This place has no visitors.  This place doesn’t welcome guests.  This place might as well not exist at all.  Aside from the towers and wires and otherwordly white domes, those ugly grey buildings might otherwise blend in well with the broader and more expansive federal quilt of the national security and defense establishment which has come to blanket (some would say suffocate) the greater National Capital area, a mammath region of three states growing by the month which now stretches from just south of Baltimore all the way down some 50 miles south through the District of Columbia, across the Potomac, into Northern Virginia and on to Triangle and Quantico — best known as the home of the U.S. Marine Corps, and what’s known in intelligence inner cicles as “The Farm.”  [See Footnote 1]

This is a complex of secrets and secrecy.  It’s an arena of perpetual paranoia.  It’s a regimented information labor camp where the loyal foot soldiers who come and go 24-hours-a-day, 365-days-a-year, are the spookiest of spooks.  Not because they’re evil people.  Rather because they’re so extraordinarly knowledgable and powerful, and yet so ordinary.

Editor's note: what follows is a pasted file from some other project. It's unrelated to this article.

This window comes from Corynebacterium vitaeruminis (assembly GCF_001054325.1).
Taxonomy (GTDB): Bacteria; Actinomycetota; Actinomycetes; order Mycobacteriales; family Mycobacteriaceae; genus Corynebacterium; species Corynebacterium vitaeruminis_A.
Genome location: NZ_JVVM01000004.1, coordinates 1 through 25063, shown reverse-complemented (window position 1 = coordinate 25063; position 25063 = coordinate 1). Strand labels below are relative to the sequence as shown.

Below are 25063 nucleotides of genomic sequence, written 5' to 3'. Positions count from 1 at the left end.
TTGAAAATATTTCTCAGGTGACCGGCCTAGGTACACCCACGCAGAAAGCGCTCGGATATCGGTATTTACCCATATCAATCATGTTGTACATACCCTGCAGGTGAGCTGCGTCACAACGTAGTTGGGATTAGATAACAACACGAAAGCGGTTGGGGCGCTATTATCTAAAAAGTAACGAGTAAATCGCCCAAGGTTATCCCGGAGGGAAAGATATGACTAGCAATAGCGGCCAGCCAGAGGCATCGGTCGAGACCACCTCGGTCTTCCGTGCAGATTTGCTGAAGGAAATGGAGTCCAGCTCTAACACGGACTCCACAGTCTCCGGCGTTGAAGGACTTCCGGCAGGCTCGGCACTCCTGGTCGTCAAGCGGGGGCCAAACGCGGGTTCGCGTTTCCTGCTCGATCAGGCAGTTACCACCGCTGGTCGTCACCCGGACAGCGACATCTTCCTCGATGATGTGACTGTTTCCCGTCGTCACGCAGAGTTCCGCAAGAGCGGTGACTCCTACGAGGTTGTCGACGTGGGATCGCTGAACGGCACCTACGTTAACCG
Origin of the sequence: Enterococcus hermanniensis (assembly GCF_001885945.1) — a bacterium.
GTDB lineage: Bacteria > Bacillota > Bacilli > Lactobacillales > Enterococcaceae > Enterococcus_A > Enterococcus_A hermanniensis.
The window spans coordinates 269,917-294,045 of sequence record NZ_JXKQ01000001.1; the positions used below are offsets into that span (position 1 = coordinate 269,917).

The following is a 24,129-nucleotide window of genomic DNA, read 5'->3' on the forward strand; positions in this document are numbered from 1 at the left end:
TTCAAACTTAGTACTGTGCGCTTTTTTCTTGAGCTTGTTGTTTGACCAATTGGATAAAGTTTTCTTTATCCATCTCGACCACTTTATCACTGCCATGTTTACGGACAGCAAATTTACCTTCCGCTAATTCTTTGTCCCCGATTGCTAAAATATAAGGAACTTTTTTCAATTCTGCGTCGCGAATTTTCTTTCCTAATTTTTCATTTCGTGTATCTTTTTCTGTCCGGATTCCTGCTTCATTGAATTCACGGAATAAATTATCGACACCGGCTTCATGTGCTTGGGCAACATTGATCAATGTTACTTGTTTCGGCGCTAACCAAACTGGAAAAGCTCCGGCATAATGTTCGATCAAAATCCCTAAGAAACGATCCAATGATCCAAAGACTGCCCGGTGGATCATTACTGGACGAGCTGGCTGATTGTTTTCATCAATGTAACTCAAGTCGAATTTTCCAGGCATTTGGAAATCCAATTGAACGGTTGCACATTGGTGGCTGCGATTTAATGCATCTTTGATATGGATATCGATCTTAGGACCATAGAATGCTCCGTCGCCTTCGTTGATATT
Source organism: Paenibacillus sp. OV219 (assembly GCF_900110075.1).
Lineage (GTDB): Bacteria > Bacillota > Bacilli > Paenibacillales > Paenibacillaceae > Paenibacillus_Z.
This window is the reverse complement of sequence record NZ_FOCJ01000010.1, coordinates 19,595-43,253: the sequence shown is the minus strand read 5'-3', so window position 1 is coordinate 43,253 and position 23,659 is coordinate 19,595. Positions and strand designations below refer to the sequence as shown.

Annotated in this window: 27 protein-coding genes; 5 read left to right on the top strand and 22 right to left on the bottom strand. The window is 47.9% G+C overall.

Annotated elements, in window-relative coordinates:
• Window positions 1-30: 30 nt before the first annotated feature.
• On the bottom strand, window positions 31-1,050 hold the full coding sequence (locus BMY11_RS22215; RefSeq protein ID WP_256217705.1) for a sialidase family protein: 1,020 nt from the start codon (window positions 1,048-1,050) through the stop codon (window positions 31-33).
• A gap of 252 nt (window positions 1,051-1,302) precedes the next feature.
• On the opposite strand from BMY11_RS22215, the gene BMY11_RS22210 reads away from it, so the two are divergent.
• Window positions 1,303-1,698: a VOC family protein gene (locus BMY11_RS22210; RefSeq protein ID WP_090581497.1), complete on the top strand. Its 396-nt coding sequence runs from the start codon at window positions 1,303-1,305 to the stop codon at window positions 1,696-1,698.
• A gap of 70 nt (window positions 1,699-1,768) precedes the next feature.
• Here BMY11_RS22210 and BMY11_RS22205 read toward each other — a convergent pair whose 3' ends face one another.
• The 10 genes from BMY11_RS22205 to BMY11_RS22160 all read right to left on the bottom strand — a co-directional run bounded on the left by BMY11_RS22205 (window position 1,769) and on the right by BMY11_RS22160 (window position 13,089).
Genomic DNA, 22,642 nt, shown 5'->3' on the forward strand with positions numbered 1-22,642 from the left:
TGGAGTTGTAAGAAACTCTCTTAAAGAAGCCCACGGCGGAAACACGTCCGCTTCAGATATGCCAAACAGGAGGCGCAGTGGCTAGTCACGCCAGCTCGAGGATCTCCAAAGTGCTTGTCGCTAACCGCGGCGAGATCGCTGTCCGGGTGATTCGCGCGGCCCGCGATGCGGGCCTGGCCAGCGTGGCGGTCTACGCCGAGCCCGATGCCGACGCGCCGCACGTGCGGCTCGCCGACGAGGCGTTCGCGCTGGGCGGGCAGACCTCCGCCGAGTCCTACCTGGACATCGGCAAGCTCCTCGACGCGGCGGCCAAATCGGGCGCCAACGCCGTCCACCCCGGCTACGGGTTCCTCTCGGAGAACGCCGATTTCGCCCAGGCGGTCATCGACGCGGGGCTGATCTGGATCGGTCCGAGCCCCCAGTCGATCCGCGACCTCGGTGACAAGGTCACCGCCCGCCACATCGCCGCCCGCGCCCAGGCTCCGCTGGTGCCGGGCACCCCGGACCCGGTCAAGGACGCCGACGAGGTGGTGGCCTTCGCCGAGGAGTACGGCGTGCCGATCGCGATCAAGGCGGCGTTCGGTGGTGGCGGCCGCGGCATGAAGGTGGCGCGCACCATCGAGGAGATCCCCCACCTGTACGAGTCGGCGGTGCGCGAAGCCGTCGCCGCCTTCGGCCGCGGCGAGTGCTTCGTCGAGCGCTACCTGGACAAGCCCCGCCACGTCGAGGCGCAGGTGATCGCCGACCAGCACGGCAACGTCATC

Today’s superspy isn’t James Bond sitting at a Baccarat table sipping a martini.  He (and increasingly she) is a GS-11 civil servant wearing some cotton-polyester blend purchased on sale at Target with kids’ soccer games to attend on Saturdays.  This is what the national defense establishment has become — not massive armies of soldiers and tanks and navies of battleships — but countless anonymous faces toiling silently behind desks topped with the latest flatscreens who can change lives with a single mouseclick.

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Posted by on Mar 18, 2014 in Blog, General Poker, Politics | 7 comments

Senator Lindsey Graham Stonewalls Free Speech

 

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“Sure, I believe in freedom of speech — as long as everyone agrees with me.”